Fiona Doherty asks him was he the company sergeant major at the time of the incident. He is asked how long he was the company sergeant major. Soldier B says he was sergeant major for over 2 years. Fiona Doherty asks him what were his duties when he was company sergeant major. Fiona Doherty asks him about any training that he and his company partook in before he came to Belfast. He is asked about company and brigade standing orders at the time and did he have access to them. He says he did have knowledge of company standing orders but cannot remember brigade standing orders. Soldier B is shown a document that refers to orders that were given to soldiers when they came to the north of Ireland.

Sub Unit Attachment Commander document and a reference to the use of force the use of baton rounds CS gas water cannon. If force is to be used it must be minimum force and the crowd in a riot situation should be warned before force should be used. Fiona Doherty refers to the evidence of Major Veitch who said that warnings were not given on most occasions and asks soldier B did he ever give a warning before he fired rubber bullets. Soldier B says he can’t remember whether he gave a warning on occasions before he fired rubber bullets. He agreed with the evidence of Major Veitch that it was not always possible given the situation in Belfast in 1972 to give warnings.

Fiona Doherty asks him about the section in the document about crowd situations and where it explains that in crowds there may be bystanders such as women and children who are not involved in rioting or causing trouble. Soldier B is asked about the crowds in Divis and did he distinguish between those rioting and bystanders as was outlined in army protocol documents. Soldiers B said he did not make a distinction between bystanders and rioters as far as he was concerned everybody in the crowd was a rioter.

Fiona Doherty refers to the reference in the document that says about the use of baton rounds against women and children. She states that it says baton rounds should not be used against women and children. Soldier B says that when he was in Divis he and his company were under constant attack from rioters and that they had to use baton rounds to defend themselves. He says he cannot even remember whether he seen the rubber bullet gun or got training in its use before he came to Belfast.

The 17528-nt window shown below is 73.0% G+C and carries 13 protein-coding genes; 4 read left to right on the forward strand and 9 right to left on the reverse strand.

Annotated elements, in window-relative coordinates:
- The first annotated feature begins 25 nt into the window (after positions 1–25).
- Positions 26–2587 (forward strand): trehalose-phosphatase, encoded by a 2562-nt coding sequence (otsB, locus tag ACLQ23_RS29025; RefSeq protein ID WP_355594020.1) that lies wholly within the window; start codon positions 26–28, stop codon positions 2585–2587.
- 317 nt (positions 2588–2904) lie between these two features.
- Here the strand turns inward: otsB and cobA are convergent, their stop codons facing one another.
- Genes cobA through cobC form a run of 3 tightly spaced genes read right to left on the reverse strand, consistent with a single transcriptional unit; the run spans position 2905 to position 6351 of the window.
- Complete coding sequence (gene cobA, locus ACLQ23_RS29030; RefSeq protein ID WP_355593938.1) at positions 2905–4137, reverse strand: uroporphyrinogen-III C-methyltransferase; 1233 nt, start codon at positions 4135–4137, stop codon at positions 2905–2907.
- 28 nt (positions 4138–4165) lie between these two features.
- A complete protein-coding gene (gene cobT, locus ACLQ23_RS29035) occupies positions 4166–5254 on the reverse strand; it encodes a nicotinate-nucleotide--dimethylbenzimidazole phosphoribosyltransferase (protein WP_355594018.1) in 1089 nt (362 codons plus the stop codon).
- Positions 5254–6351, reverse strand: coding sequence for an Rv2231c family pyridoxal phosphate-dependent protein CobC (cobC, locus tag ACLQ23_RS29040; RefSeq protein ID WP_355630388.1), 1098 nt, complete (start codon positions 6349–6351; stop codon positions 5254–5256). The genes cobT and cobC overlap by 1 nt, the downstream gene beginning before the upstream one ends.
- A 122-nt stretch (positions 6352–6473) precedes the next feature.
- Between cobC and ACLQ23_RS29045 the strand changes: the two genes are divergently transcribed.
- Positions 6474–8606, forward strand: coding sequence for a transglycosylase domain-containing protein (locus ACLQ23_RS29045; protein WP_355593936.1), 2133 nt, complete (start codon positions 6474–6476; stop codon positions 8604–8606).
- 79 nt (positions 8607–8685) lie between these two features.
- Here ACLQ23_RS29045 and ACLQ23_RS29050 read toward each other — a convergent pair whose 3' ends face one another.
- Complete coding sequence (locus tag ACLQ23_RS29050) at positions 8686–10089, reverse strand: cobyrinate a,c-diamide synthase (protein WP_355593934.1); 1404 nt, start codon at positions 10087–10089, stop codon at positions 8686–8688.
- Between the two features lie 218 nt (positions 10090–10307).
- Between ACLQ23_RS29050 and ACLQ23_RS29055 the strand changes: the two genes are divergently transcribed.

Fiona Doherty asks Soldier B who was allowed to use the rubber bullet gun in the company. Soldier B says generally any of the soldiers in the company were allowed to use the gun as it was there for use by any soldier.

Fiona Doherty shows him another army/MoD document. It refers to weapons used or available to the army. It refers to restrictions in the use of baton round guns. In particular, it says when firing the gun, they should be fired at the ground and not directly at rioters. It also says that any baton rounds that are fired should be recorded. Soldier B says he cannot recall any instructions about firing baton rounds on the ground but he can recall that he had to record the use and firing of baton rounds.

Fiona Doherty shows Soldiers B another document on the use of rubber bullets and the distance they should be fired from a distance of 30 yards.

Fiona Doherty refers to section in document that says about the problem of accuracy with the weapon and that if used it should be volleys of shots rather than single shots. It also refers to soldiers must give warnings to crowds and if rubber bullets are to be fired they must be fired at the ground.

Fiona Doherty asks Soldier B was he aware of the dangers of firing rubber bullets and that they could serious injure or kill people. Soldier B says he was not aware of the dangers of firing rubber bullets. Fiona Doherty asks him how he can state that he was not aware of the dangers when he states that he cannot recall much detail from back in 1972 and the events surrounding the death of Francis Rowntree.